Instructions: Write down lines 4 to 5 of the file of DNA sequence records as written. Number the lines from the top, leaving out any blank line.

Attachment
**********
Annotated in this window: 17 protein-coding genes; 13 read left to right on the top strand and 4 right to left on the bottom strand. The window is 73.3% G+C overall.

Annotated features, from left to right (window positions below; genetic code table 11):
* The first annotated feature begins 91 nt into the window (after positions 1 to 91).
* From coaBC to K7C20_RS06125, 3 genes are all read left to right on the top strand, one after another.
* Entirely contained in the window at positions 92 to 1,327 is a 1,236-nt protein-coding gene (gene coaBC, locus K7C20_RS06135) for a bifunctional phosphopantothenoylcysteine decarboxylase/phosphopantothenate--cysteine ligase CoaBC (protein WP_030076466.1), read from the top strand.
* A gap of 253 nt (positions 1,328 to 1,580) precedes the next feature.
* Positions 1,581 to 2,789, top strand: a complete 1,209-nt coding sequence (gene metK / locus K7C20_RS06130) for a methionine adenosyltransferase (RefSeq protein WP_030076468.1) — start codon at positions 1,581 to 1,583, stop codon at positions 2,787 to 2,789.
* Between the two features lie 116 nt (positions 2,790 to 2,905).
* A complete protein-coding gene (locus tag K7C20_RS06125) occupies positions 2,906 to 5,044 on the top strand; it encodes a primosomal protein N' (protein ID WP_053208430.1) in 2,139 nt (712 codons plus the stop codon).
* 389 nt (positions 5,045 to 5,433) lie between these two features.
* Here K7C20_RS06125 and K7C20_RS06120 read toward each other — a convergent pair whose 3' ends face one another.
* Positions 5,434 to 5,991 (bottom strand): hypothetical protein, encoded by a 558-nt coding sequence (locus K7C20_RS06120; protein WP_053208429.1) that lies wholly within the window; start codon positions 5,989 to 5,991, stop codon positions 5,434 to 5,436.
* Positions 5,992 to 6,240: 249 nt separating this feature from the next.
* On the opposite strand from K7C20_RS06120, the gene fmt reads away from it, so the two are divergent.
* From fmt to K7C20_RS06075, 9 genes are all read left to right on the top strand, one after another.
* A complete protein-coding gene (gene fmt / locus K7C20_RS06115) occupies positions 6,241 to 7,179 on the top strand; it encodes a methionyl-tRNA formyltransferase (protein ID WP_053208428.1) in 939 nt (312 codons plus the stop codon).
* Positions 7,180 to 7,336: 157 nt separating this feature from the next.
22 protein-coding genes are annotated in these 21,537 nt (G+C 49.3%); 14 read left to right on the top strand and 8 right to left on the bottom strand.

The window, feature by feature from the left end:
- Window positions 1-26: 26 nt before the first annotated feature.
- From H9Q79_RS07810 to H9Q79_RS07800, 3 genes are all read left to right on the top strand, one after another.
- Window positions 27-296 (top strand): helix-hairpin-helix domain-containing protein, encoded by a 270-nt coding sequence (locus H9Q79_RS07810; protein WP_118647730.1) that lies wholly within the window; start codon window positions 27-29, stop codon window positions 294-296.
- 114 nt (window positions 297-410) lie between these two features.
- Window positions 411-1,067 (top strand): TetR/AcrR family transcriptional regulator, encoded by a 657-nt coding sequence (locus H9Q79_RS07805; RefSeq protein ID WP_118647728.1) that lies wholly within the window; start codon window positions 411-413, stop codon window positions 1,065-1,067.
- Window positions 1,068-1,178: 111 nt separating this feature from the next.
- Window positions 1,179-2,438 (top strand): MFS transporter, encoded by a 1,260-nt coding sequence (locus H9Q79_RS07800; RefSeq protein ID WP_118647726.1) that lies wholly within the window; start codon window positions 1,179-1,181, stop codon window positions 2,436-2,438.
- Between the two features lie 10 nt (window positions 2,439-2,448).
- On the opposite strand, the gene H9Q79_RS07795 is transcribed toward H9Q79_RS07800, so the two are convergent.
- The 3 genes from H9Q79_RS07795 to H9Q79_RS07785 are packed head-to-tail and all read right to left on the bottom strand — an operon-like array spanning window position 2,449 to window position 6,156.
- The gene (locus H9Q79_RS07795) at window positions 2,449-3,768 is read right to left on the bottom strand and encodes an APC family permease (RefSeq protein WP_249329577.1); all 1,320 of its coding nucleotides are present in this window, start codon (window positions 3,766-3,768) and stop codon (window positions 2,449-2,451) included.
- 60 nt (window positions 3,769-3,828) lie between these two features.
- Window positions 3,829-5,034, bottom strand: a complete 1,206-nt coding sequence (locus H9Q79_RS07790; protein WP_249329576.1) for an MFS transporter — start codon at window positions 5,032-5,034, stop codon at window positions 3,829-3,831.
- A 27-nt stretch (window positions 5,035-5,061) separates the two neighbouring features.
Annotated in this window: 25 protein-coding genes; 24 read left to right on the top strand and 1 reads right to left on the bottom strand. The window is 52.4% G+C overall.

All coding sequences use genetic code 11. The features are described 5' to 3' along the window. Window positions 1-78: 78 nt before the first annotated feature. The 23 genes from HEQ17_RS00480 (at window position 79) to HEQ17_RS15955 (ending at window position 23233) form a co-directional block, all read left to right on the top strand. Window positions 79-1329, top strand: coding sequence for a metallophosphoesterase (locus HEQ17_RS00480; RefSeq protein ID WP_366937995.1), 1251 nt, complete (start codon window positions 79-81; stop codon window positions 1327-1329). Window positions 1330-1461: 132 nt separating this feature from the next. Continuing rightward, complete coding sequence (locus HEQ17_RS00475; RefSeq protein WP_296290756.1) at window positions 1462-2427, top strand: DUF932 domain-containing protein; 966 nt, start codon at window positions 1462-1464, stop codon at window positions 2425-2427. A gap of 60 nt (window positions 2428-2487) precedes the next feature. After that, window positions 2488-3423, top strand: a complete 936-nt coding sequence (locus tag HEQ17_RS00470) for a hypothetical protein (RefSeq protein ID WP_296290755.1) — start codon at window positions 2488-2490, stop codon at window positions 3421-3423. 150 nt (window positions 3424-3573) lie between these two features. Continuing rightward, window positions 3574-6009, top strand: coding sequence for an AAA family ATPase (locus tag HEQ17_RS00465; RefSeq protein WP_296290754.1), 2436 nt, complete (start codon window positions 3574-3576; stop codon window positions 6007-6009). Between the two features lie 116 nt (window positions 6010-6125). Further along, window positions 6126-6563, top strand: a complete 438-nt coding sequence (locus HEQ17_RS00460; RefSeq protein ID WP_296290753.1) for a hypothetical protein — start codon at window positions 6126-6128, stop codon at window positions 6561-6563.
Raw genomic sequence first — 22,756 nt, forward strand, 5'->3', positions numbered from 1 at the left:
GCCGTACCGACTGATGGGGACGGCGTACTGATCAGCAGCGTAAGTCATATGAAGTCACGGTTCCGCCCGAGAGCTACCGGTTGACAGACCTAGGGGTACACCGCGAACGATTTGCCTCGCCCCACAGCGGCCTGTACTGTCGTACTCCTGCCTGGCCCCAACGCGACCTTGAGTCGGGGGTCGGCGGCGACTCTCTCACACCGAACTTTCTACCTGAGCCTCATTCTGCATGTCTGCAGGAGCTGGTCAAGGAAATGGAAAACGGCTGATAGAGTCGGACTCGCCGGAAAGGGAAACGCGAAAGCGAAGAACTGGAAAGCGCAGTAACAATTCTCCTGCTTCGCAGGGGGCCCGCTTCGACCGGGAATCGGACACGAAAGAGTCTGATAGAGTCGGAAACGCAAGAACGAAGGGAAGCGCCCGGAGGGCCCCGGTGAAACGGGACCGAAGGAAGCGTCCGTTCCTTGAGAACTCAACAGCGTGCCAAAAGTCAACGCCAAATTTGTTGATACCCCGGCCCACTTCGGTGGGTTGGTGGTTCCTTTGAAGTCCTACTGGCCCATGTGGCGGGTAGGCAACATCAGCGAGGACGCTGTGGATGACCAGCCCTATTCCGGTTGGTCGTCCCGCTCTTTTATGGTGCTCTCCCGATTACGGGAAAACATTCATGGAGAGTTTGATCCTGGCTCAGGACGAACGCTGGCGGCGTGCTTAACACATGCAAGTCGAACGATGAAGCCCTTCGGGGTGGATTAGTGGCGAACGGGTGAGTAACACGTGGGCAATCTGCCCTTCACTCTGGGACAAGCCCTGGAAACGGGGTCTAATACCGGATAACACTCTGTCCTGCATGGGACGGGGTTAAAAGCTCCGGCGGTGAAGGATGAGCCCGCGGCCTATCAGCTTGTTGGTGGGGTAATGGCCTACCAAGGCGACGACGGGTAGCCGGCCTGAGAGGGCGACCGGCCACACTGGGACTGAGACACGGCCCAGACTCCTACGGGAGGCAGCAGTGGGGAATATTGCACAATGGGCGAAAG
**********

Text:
* From coaBC to K7C20_RS06125, 3 genes are all read left to right on the top strand, one after another.
* Entirely contained in the window at positions 92 to 1,327 is a 1,236-nt protein-coding gene (gene coaBC, locus K7C20_RS06135) for a bifunctional phosphopantothenoylcysteine decarboxylase/phosphopantothenate--cysteine ligase CoaBC (protein WP_030076466.1), read from the top strand.